"Turnarounds take time," Renney said. "They take a large degree of patience. If you try to miss steps along the way or force it, it could certainly become detrimental. Having said that, you'd be amazed at how fast it can happen if everybody's on the same page and you are paying attention to the detail and what's required. In our situation, it's not about tweaking something. We're involved with some fundamental changes this year, and that's going to take some time."
Make no mistake -- Renney knows it's his responsibility to keep his young players' headed in the right direction. Sure, there will be some rough nights. But it's vital the Oilers return to the rink the next day ready to put the blades back on. Renney will be joined behind the bench by associate coach Ralph Krueger, Switzerland's Olympic coach, and assistants Kelly Buchberger and Steve Smith.
"I think by my nature, I'm someone they can draw a positive vibe off of," Renney said. "It's not BS. It's legitimate, it's real. The reason I say that is because I know how hard I work and I know what my own attention to detail is and how prepared and organized I try to be. I've never been one to be fearful of getting the very best people to help me. I believe we've done that again. I think the players are going to see right away we're a group of coaches they can really count on. The trick for us is making sure we give ourselves the same sense of our players."
Dave Tippett was able to accomplish just that with the Phoenix Coyotes last season, when he guided them to a 107-point finish and their first playoff appearance in eight years. Can the Oilers be inspired by what Phoenix did a season ago?
"No question," Renney said. "We can be inspired by them, we can be inspired by Chicago, we can be inspired by Pittsburgh, we can be inspired by Washington ... you know, all those teams had really struggled and were at the bottom of the League for a number of years and were able to draft well and put good clubs on the ice. It's a real good opportunity for us to identify with. Phoenix is a classic example, so is Colorado. I'll tell you right now, we want to be good as quickly as we can. There's no reason why we shouldn't think we're a playoff team, too."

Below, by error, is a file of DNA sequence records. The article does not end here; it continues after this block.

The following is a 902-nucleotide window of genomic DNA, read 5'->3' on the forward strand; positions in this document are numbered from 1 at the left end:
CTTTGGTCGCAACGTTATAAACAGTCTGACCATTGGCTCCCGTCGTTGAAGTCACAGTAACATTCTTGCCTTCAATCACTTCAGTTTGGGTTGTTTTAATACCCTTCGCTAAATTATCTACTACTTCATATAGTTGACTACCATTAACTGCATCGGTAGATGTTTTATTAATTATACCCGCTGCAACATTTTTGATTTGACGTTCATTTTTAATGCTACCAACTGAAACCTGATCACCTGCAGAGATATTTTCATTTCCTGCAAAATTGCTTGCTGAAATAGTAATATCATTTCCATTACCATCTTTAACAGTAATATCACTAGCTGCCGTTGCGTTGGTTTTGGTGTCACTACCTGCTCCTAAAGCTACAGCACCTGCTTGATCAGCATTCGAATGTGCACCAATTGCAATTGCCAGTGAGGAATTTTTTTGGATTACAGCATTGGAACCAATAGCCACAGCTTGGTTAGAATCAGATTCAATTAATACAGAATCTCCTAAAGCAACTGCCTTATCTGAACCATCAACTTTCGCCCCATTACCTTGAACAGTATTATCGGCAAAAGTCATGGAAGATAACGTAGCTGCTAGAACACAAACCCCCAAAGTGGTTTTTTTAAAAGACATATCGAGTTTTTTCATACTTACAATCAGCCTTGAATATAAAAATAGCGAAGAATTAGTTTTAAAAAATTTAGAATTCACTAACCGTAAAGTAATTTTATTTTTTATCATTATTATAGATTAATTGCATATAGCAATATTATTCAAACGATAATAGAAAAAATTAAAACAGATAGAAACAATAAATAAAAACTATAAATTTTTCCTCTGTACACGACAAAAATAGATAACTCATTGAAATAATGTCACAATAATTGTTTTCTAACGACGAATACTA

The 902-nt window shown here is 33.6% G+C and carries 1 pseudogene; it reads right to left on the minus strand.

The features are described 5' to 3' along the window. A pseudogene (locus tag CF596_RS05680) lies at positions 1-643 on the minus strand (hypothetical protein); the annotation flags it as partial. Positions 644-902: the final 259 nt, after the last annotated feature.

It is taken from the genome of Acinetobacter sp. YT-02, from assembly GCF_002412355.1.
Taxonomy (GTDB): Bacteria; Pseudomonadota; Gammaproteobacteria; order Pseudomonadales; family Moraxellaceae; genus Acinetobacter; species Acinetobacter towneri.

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It's that very belief that helped Renney guide the New York Rangers to three consecutive playoff appearances from 2006-08. Renney, who is fourth among coaches on the Rangers' all-time wins list (164), is excited about the opportunity to coach in another hockey hotbed.
"There's a little bit of a difference," Renney said. "They're certainly hockey markets, there's no question about that. That's the great thing about New York ... they have such a passionate fan base there. It certainly was a lot of fun being a part of that. (Edmonton's) a Canadian city. In New York, you always had your (18,500) in there for sure. You never had to worry about that. In Edmonton, you could have (28,500) pretty easily. They just love their team. They love the game and they're knowledgeable about it. There's a deep passion for the Oilers here, and it's important to identify with that.
"There's similarities ... the Rangers hadn't made the playoffs for a significant amount of time, and certainly the Oilers have come up short the last three years," Renney continued. "There are certainly similarities there. I think a real opportunity to maybe overcome the expectations that people have of us -- not only here in town, but also outside our city. I don't think we'll be seen as being too successful this year, and I guess I mean that in as positive a way as I could possibly say it. But it actually gives us a chance to go out and do our jobs and maybe make believers out of people. What I want to do is make sure we have a Stanley Cup effort here every single day. At least let's get used to what that's all about. Hopefully we can translate that into the real thing sooner rather than later." Follow Brian Compton on Twitter: @BComptonNHL
Author: Brian Compton | NHL.com Staff Writer